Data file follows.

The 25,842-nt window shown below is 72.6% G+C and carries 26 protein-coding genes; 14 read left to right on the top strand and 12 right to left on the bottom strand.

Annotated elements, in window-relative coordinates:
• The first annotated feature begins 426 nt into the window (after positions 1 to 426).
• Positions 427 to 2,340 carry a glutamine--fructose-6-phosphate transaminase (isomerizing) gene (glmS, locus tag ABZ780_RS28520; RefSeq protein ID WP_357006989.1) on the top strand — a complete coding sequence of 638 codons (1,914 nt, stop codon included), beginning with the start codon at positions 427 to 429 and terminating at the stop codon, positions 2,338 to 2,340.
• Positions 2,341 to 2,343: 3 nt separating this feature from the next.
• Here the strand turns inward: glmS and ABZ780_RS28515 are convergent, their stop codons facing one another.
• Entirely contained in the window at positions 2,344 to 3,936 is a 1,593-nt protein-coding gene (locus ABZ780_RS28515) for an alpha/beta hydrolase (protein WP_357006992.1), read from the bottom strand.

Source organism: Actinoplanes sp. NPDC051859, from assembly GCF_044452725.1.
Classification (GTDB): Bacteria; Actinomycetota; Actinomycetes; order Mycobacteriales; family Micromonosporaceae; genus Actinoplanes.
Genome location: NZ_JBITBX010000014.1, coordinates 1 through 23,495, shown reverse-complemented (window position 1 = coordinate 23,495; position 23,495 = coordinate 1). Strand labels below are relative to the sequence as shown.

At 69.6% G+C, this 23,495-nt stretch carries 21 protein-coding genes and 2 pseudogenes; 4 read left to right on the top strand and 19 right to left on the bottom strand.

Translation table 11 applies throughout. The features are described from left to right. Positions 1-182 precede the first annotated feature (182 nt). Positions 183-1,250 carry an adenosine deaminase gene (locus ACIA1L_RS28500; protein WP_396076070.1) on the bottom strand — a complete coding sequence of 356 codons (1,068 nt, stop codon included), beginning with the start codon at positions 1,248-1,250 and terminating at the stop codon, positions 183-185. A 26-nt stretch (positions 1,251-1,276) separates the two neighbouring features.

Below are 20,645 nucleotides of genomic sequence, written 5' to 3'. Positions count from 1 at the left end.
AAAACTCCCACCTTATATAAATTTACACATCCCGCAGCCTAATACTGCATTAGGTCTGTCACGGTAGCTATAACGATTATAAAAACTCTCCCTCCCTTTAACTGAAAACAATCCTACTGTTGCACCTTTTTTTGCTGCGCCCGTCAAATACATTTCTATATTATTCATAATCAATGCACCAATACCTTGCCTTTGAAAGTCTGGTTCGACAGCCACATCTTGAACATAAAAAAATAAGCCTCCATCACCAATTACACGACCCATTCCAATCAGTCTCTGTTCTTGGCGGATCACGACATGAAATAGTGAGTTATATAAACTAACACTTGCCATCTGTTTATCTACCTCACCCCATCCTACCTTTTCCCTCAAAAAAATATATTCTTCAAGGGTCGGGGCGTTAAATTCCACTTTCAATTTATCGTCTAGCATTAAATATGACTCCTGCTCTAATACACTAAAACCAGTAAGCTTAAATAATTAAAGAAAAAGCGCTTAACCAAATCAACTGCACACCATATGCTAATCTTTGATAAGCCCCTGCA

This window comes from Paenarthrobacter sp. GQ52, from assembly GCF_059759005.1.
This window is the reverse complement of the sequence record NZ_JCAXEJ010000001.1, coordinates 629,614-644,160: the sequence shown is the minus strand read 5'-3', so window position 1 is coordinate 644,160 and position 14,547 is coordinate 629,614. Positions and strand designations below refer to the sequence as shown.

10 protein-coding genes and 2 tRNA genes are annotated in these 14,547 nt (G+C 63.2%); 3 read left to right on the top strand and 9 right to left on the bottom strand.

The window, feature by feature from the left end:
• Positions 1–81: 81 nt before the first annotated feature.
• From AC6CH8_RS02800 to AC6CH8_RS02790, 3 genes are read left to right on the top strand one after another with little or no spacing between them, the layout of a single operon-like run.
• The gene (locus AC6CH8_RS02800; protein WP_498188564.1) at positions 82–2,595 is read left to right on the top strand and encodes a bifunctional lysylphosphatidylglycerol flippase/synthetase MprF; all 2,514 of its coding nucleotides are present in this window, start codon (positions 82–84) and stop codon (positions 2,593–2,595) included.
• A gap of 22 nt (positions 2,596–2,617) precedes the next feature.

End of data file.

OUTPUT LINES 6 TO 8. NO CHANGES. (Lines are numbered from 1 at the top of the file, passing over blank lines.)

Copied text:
• Here the strand turns inward: glmS and ABZ780_RS28515 are convergent, their stop codons facing one another.
• Entirely contained in the window at positions 2,344 to 3,936 is a 1,593-nt protein-coding gene (locus ABZ780_RS28515) for an alpha/beta hydrolase (protein WP_357006992.1), read from the bottom strand.

Source organism: Actinoplanes sp. NPDC051859, from assembly GCF_044452725.1.